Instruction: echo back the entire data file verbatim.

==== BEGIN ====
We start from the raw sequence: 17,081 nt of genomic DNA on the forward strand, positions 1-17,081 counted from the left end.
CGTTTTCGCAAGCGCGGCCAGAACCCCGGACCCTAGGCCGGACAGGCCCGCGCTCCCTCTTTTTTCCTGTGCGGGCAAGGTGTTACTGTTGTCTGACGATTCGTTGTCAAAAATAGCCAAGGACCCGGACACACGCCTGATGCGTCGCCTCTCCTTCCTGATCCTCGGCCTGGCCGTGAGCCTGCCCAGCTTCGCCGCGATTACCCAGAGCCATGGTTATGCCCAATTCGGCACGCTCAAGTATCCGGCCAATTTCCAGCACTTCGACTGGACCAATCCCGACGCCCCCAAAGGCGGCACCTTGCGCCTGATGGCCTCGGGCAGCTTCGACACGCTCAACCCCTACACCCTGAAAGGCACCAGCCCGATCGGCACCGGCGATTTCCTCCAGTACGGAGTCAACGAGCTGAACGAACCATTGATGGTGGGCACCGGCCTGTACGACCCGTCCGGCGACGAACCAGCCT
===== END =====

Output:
We start from the raw sequence: 17,081 nt of genomic DNA on the forward strand, positions 1-17,081 counted from the left end.
CGTTTTCGCAAGCGCGGCCAGAACCCCGGACCCTAGGCCGGACAGGCCCGCGCTCCCTCTTTTTTCCTGTGCGGGCAAGGTGTTACTGTTGTCTGACGATTCGTTGTCAAAAATAGCCAAGGACCCGGACACACGCCTGATGCGTCGCCTCTCCTTCCTGATCCTCGGCCTGGCCGTGAGCCTGCCCAGCTTCGCCGCGATTACCCAGAGCCATGGTTATGCCCAATTCGGCACGCTCAAGTATCCGGCCAATTTCCAGCACTTCGACTGGACCAATCCCGACGCCCCCAAAGGCGGCACCTTGCGCCTGATGGCCTCGGGCAGCTTCGACACGCTCAACCCCTACACCCTGAAAGGCACCAGCCCGATCGGCACCGGCGATTTCCTCCAGTACGGAGTCAACGAGCTGAACGAACCATTGATGGTGGGCACCGGCCTGTACGACCCGTCCGGCGACGAACCAGCCT